Published: November 12th, 2015
Zachary Hay was born in Detroit, MI in 1994. He is a full time student at Schoolcraft College in Livonia, MI and enjoys reading, writing, and performing stand-up comedy. He has been writing fiction since high school but has never before been published. His influences include David Foster Wallace, JD Salinger, and Woody Allen.
Something Else About the Sun
My father died on a cold, dark day in November. Very cold. I remember that. Otherwise, I don’t remember much. I remember the call from the hospice nurse telling me he was on his way out and I remember getting dressed and leaving to stand by his bedside and I remember him dying but not too clearly. I remember that he had died and that I was there but that’s about it.
I remember talking to some of the nurses and waiting for the men from the morgue to come and take his remains and being relieved when they finally did take him away because I could sign the rest of the paperwork and go home and go back to bed but when I got back home I couldn’t fall asleep. I went for a walk instead. I think I tried to watch the sunrise but it might have been too cloudy.
I remember telling my fiancé about what kind of a man my father was on the way home from my sister’s funeral.
“That old man?” She asked.
“Yes.” I said.
“But Henry, he’s so sweet.”
“He wasn’t always an old man.”
“Why didn’t you ever tell anyone?”
“You should have told someone.”
“Things were different. He just would have found out.”
“I’m sorry, Henry.”
“You and your sister were strong kids.”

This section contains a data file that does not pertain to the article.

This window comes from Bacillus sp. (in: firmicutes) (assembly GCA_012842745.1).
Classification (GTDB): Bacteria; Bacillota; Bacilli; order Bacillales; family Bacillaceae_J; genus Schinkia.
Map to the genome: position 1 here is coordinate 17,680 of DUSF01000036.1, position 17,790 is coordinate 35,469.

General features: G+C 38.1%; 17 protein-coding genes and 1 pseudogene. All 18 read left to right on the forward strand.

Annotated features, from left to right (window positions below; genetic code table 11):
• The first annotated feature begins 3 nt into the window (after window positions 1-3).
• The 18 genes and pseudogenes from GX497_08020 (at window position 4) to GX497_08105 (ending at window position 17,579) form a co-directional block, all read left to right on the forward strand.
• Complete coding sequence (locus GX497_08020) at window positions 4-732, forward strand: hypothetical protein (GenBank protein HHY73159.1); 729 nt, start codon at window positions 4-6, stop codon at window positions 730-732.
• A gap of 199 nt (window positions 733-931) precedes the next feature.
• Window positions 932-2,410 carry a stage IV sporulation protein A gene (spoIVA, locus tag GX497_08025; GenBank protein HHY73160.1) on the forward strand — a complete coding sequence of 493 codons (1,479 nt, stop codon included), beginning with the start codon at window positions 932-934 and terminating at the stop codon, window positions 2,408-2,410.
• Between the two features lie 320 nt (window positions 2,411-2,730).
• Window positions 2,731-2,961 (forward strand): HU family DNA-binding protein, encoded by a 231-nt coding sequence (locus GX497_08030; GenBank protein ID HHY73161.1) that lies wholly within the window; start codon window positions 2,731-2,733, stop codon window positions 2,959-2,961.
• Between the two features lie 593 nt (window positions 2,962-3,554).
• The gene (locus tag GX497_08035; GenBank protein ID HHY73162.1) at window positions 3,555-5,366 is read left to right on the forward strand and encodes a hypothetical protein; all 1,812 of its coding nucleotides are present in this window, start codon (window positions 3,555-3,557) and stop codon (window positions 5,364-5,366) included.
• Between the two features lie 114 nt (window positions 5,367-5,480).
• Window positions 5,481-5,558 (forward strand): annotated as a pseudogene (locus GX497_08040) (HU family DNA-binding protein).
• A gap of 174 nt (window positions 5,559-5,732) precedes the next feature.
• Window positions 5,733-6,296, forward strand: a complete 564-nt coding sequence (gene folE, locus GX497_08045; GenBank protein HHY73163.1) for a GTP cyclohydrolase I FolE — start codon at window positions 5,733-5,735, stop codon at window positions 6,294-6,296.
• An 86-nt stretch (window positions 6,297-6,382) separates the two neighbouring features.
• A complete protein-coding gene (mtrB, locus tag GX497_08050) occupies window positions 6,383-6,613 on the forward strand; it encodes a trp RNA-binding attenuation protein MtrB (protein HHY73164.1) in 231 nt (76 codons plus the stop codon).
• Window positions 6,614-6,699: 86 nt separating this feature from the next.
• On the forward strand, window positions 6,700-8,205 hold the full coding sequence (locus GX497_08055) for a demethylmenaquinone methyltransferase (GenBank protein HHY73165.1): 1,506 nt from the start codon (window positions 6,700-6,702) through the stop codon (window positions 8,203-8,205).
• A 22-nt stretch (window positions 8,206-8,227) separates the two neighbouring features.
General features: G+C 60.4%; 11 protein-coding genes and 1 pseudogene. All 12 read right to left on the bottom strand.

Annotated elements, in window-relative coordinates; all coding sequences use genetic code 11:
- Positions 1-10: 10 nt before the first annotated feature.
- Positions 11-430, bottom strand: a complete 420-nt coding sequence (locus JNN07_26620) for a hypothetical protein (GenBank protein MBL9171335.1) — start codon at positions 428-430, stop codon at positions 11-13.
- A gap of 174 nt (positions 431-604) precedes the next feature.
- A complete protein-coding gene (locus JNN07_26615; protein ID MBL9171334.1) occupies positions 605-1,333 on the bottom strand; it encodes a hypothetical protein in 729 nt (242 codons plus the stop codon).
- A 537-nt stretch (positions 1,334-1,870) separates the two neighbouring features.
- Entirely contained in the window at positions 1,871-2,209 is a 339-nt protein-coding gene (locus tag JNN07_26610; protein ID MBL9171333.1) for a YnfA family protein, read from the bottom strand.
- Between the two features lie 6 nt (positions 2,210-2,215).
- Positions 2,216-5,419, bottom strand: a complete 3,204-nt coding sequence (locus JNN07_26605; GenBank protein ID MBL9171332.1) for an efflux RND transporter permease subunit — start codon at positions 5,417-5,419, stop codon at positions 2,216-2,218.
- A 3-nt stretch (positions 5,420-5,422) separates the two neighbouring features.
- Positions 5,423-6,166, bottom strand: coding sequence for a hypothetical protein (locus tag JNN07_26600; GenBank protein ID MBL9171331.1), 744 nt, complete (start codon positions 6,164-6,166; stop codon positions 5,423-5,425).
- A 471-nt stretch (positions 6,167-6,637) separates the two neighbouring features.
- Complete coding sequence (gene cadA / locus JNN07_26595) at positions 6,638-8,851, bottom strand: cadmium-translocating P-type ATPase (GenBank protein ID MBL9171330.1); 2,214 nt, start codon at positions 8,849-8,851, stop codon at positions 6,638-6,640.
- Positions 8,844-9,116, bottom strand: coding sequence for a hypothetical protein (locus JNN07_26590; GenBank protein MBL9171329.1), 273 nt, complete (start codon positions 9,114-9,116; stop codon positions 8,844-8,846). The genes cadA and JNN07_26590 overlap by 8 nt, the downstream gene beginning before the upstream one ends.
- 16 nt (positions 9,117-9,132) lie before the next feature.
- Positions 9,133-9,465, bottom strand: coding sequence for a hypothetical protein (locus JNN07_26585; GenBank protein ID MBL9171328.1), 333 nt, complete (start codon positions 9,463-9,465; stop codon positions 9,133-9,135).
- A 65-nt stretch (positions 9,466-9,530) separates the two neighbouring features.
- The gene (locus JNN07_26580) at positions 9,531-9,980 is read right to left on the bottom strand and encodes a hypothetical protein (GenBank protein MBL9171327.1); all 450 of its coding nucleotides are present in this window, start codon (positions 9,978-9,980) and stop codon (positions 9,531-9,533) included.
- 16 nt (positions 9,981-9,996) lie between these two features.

When my fiancé and I got married she asked if when we had children their grandfather would be part of their lives and I said that, no, he would not and that we wouldn’t have children until after he died anyway. That made her angry and she said that I shouldn’t let him control my life. I said that I didn’t want kids and left the room and that ended the conversation.
One year, while my wife and I were still together, I mentioned that it was my father’s birthday and she said that I should give him a call.
“I haven’t talked to the man in five years.” I said.
“Maybe it’s time.”
“You said he was a changed man. You said so when he quit drinking. Why not talk to him?”
“He’s your father, Henry. It’ll make you feel better.”
“Oh, because he’s not that bad?” I said. She stared at me.
“I’m sorry.” I said.
My wife left me after two and a half years of rocky marriage. My fault. Sometimes I would tell women that it was the other way around; that I left her; that she cheated on me. But that’s a lie. She left because I hit her. I was drunk. I guess I hurt her.
I remember one night when I was little I woke up to the sound of my sister crying. The next morning at school I asked her what happened and she said that nothing happened and that she didn’t know what I was talking about and that nothing happened, nothing happened and to not talk to her for the rest of the day. Since my sister was two years older than me we only saw each other once at school, during lunch time, and so at lunch I came up to her again while she was eating with her friends and I asked if I could talk to her again and she didn’t say anything or even look at me so I just sat down on the ground next to her and when her friends started to giggle and make fun of me I put my head on my sister’s thigh and let the tears soak into her jeans and it was that very night that I was woken up by my bedroom door being opened and I thought it was my father so I pretended to be asleep but when the mattress moved I could feel it wasn’t him but rather my sister so I sat up and she gave me a hug and she was crying and I remember there was blood but I didn’t think she was crying because of the blood and then my father came in and I can’t remember too much after that.
My sister’s name was Beth. Short for Bethany. I remember that.
If someone were to ask me why I’m thinking about this today I wouldn't be able to answer them. Same goes for tomorrow. I’d probably just mention that the sun was out. Hopefully that would suffice.